Fact: There was one study, the “Twin Study”, that determined this, but the study has since been debunked as having numerous statistical errors and assumptions that created invalid data.

Myth number 9: A dyslexic child will never learn to spell or read.

Fact: While dyslexia will delay a child’s reading fluency as well as their spelling abilities, with the right tools and instruction, dyslexia isn’t going to keep your student from reading. There are several learning methods that a dyslexic student can use to grow, and there are several teaching methods that teachers can use to help support this growth.

Myth number 10: Dyslexia is a visual problem involving seeing and/or writing words/letters backwards.

Fact: When learning to write, many children will reverse their letters. This is not a guaranteed sign of dyslexia. In fact, many highly dyslexic children write letters without reversing them. Dyslexia has nothing to do with eyesight, but rather brain functionality.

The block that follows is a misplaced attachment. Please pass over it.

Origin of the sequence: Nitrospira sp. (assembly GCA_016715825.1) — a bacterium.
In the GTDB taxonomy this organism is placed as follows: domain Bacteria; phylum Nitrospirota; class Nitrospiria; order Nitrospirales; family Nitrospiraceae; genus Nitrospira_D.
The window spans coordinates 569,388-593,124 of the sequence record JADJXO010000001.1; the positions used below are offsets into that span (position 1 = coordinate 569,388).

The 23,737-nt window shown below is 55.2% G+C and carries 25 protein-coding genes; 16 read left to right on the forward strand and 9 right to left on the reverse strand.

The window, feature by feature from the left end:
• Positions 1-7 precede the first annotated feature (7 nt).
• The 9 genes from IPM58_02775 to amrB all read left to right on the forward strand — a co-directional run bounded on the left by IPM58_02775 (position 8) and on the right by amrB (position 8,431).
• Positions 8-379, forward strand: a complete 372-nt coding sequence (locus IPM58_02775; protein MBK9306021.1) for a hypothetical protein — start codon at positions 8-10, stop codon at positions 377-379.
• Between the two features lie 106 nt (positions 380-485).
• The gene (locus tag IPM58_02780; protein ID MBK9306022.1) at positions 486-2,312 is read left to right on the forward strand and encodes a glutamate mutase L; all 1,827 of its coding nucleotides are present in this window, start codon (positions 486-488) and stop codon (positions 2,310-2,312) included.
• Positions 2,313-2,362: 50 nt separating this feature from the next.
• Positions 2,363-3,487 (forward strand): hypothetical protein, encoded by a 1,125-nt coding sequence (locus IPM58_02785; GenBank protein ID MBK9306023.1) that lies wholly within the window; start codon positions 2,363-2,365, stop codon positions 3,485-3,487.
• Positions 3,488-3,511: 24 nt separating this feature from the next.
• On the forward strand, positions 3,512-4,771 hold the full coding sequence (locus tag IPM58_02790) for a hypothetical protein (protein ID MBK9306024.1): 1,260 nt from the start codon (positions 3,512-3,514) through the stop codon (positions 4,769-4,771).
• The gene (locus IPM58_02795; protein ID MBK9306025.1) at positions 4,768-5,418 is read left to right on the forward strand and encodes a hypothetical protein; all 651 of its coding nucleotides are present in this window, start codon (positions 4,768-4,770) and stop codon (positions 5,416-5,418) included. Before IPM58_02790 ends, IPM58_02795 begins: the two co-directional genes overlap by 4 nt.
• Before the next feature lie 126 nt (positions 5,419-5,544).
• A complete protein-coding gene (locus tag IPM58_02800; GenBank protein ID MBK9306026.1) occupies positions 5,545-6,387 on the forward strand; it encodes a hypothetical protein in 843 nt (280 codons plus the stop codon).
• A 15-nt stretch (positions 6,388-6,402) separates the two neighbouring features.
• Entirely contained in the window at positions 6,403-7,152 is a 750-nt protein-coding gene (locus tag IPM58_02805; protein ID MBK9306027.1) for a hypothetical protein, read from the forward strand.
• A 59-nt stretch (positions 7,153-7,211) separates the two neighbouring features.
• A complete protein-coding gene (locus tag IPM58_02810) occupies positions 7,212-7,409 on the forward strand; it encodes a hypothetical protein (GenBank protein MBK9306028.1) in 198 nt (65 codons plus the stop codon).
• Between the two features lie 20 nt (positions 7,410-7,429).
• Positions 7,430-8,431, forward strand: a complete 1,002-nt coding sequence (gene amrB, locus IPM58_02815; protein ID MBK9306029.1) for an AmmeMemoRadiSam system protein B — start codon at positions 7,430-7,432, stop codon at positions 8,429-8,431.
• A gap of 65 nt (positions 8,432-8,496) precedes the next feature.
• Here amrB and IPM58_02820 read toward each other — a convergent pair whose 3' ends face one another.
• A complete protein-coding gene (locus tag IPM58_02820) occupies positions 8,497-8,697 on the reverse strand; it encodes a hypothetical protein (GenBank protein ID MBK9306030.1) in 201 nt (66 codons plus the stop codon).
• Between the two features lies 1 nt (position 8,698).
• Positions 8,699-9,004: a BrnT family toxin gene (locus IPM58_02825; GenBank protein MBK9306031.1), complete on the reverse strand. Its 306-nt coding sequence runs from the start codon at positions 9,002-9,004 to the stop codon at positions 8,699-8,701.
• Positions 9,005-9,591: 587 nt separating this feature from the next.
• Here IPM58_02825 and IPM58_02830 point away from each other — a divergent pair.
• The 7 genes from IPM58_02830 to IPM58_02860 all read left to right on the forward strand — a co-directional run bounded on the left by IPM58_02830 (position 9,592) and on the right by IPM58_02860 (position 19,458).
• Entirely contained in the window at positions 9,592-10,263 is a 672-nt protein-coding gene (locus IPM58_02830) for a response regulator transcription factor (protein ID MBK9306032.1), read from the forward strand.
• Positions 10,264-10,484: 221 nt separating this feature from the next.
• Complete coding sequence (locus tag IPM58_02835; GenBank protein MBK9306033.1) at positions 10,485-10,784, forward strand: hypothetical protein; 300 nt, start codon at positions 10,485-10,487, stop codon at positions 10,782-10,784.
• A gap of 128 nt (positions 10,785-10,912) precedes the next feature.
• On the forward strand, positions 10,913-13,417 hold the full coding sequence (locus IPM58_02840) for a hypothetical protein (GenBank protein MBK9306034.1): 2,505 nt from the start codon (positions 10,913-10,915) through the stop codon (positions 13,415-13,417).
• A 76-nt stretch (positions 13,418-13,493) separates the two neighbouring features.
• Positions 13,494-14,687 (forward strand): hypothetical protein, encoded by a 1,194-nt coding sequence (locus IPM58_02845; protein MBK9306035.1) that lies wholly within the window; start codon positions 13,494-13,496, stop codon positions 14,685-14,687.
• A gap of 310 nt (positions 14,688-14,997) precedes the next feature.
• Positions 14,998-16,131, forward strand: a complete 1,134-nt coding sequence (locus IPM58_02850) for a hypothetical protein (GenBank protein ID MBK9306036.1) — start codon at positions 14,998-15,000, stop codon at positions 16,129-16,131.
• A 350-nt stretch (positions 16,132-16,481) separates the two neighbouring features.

Conclusion: Break The Taboo Because Early Intervention Matters

Keeping silent on something that stamps 15-20% of our population as “dumb” or “illiterate” isn’t going to help anyone. If parents, grandparents, teachers, school administrators and the general public knows some basic facts, we can all work together to discover the signs of dyslexia early on.

Because early intervention matters. While many dyslexic students are very highly intelligent and creative, if not addressed early enough with appropriate instruction and learning environments, they will struggle in school.